Katherine Mansfield

The Collected Stories of Katherine MansfieldKatherine Mansfield
The Collected Stories of Katherine Mansfield 

Katherine Mansfield is a writer like no other. It’s said that the printer who was preparing one of her early stories for publication exclaimed, “But these kids are real!” It’s hard to imagine a compliment that could have pleased the author more.

That she valued the praise of a common man above the approval of literary critics is entirely in character for Mansfield. Her art is one of understatement and subtle brilliance; there are no whispers here of “See what a great writer I am,” only exquisitely evocative prose. And it’s not just the children who live and breathe on the page.

Kezia and Lottie, the little girls in “Prelude” who elicited the typesetter’s spontaneous tribute, reappear in “At the Bay,” a seascape of shimmering pastels.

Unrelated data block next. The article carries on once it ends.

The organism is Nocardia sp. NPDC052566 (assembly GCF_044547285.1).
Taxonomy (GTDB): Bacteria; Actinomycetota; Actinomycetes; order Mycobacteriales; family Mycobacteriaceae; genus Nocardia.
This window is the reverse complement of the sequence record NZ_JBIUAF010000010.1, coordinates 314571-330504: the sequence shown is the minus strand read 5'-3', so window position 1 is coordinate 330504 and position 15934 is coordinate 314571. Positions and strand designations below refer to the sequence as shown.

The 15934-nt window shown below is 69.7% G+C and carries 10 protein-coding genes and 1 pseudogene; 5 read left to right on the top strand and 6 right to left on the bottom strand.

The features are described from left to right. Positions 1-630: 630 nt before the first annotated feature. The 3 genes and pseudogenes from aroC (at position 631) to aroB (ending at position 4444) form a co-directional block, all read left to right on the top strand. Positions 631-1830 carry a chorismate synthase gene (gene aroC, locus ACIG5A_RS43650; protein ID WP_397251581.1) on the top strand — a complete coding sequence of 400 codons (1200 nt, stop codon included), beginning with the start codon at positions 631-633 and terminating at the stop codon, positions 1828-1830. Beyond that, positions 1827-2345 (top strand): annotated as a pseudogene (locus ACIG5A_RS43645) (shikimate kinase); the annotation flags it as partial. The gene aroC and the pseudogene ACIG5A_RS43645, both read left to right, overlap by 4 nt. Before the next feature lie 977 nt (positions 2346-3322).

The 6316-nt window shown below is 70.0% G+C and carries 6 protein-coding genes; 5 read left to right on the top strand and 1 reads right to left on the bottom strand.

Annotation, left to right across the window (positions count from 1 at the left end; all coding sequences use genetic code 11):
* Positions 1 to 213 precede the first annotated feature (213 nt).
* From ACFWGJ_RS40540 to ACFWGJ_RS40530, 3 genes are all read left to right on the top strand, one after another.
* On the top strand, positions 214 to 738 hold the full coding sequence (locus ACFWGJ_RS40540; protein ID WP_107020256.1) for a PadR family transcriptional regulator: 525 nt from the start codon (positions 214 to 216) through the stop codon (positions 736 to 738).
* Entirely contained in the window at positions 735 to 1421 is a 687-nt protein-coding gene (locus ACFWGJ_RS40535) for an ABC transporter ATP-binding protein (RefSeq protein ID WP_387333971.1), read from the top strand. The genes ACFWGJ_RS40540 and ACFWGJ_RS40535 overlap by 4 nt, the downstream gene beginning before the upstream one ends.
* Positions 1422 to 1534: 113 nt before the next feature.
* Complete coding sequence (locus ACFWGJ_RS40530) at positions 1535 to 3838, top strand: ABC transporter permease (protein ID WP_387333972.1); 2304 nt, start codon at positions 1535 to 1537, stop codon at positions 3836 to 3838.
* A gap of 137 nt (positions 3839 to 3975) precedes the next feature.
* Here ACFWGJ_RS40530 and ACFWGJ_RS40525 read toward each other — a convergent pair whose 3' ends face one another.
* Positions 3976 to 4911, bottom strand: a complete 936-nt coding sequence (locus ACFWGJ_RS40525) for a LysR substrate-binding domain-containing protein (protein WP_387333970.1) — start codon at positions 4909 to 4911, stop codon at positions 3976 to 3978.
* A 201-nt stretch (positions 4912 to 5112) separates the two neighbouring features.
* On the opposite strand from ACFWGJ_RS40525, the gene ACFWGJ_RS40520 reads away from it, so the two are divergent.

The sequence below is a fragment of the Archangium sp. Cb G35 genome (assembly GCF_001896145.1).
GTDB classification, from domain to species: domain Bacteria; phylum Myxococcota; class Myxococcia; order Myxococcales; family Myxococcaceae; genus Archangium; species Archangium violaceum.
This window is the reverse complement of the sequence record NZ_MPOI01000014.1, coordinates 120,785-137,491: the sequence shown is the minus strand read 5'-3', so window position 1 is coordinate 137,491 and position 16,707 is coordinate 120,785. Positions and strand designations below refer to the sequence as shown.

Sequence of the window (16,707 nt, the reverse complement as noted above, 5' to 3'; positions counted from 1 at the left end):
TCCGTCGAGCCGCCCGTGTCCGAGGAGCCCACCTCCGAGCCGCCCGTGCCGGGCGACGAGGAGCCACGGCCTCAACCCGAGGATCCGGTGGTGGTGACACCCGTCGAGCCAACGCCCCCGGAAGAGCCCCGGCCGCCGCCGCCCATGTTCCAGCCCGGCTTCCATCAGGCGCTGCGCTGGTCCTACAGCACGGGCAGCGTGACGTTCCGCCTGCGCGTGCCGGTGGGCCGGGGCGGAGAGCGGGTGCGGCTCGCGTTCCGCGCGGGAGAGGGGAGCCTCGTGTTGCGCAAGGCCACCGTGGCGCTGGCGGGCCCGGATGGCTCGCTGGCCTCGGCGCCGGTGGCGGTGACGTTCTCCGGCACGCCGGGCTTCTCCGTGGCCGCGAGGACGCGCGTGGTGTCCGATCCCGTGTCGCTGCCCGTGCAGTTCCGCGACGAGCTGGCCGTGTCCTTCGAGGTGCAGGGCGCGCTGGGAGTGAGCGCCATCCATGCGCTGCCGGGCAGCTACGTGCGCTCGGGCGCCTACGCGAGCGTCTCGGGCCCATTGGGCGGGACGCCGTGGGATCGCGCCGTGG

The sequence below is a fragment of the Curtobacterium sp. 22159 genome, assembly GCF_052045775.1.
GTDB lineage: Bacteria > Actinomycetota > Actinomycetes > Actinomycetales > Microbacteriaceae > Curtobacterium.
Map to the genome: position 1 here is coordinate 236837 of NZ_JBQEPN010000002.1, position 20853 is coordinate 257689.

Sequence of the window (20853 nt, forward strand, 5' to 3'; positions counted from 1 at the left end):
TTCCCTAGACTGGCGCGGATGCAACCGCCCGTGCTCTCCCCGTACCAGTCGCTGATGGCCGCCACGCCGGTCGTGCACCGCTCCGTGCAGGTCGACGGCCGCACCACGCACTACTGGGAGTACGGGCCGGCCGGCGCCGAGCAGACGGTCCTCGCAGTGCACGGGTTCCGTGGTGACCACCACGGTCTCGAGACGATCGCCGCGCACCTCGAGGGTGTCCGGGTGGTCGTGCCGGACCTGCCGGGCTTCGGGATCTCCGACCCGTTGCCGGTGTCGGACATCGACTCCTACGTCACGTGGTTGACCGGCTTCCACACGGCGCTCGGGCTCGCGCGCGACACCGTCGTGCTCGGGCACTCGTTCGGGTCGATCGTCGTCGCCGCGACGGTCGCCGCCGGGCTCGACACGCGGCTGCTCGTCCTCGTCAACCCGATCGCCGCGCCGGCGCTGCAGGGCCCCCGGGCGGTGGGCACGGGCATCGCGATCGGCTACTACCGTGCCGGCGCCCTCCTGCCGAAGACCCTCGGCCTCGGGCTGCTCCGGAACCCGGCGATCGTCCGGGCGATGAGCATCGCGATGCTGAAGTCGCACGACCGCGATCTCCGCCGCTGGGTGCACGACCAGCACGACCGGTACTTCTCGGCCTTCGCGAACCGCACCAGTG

“Grandma,” she said in a startled voice.
“What, my pet!”
“You’re not to die.” Kezia was very decided.
“Ah, Kezia”—her grandma looked up and smiled and shook her head—”don’t let’s talk about it.”
“But you’re not to. You couldn’t leave me. You couldn’t not be there.” This was awful. “Promise me you won’t ever do it, grandmother,” pleaded Kezia.
The old woman went on knitting.
“Promise me! Say never!”
But still her grandma was silent . . .
And then she began, very softly and lightly, to tickle her grandma.
“Kezia!” The old woman dropped her knitting. She swung back in the rocker. She began to tickle Kezia. “Say never, say never, say never,” gurgled Kezia, while they lay there laughing in each other’s arms. “Come, that’s enough, my squirrel! That’s enough, my wild pony!” said old Mrs. Fairfield, setting her cap straight. “Pick up my knitting.”
Both of them had forgotten what the “never” was about.

No wonder Virginia Woolf was jealous of Mansfield’s gifts.

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